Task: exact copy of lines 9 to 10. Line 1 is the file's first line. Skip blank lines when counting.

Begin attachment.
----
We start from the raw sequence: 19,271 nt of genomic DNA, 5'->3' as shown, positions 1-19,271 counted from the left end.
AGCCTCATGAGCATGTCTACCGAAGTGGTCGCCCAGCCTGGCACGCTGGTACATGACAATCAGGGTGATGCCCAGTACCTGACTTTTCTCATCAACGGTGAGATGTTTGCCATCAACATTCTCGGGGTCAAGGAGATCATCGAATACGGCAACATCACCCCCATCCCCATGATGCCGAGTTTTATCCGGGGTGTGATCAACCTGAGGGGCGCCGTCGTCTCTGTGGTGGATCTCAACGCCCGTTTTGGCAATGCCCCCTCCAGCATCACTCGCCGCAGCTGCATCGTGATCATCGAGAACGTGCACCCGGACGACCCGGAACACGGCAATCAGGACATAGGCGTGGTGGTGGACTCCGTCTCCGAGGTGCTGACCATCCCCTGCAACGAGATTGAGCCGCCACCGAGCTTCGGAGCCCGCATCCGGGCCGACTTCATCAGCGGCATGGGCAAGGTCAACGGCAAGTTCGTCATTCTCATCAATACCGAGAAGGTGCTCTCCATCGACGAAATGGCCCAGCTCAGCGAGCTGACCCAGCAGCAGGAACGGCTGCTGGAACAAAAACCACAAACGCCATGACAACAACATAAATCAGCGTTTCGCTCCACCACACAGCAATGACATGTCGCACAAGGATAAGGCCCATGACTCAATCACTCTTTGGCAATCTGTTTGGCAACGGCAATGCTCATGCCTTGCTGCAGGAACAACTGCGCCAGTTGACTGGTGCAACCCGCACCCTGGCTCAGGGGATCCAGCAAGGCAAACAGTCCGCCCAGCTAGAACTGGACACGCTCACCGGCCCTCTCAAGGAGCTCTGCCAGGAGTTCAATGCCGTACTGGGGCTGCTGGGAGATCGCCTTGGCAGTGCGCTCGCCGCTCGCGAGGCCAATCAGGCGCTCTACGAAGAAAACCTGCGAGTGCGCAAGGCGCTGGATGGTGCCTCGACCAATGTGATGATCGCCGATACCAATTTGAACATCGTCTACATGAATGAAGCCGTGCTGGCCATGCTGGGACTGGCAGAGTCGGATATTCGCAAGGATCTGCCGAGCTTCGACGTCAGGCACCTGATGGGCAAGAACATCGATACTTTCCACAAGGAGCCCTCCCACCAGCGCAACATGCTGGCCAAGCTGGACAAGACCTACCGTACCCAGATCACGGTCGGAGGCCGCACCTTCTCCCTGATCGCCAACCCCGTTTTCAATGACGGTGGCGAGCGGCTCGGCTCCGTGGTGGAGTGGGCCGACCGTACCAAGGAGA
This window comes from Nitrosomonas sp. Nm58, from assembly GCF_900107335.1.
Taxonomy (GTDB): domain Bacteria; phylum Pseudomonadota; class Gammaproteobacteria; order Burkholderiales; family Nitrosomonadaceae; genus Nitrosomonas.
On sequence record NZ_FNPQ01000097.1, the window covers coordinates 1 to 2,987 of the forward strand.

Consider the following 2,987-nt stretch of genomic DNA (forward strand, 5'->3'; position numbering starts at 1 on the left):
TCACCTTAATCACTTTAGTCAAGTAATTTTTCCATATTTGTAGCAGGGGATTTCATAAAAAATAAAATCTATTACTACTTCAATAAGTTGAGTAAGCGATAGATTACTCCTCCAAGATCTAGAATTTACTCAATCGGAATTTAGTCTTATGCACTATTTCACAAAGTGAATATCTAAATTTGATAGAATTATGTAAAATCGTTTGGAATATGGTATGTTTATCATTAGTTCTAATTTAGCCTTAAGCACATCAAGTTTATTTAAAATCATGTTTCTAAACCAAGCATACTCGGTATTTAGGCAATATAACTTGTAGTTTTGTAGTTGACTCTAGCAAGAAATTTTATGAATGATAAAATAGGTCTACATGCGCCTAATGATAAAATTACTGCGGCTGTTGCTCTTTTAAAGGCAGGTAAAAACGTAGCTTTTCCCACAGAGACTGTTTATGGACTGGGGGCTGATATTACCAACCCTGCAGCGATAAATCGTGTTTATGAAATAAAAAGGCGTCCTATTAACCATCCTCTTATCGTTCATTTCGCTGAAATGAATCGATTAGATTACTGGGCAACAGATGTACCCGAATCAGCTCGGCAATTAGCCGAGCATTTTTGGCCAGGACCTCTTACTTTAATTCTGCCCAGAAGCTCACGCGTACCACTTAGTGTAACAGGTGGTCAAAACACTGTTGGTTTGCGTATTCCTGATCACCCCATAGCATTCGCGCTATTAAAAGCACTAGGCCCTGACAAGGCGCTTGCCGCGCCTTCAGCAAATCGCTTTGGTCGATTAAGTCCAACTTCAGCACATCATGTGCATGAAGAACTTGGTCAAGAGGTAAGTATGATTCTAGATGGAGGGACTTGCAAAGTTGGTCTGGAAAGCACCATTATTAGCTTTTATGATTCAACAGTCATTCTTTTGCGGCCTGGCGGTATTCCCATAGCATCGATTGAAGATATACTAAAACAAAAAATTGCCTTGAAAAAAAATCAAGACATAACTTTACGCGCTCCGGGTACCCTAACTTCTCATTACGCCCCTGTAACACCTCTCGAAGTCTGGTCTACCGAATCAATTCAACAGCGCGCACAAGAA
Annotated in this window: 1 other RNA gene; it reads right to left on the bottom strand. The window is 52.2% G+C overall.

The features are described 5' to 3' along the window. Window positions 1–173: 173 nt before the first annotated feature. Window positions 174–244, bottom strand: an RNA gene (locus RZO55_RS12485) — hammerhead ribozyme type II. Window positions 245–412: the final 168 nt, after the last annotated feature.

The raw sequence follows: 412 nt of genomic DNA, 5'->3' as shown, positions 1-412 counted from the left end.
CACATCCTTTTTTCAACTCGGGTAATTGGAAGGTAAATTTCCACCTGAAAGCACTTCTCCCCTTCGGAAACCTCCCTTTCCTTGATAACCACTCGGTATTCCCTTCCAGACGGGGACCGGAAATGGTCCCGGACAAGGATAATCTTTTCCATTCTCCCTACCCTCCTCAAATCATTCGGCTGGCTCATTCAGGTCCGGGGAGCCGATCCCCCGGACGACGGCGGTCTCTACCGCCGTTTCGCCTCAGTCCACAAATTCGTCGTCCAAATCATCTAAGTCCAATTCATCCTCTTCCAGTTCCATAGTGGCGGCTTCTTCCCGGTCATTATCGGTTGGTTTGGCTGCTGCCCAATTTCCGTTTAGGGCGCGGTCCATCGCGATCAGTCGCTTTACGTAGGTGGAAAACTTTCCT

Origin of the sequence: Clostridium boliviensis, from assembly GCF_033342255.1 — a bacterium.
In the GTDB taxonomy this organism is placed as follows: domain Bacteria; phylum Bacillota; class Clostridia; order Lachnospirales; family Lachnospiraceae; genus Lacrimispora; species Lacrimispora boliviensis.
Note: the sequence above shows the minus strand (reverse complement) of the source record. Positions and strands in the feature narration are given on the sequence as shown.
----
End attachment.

The features are described 5' to 3' along the window. Window positions 1–173: 173 nt before the first annotated feature. Window positions 174–244, bottom strand: an RNA gene (locus RZO55_RS12485) — hammerhead ribozyme type II. Window positions 245–412: the final 168 nt, after the last annotated feature.

The raw sequence follows: 412 nt of genomic DNA, 5'->3' as shown, positions 1-412 counted from the left end.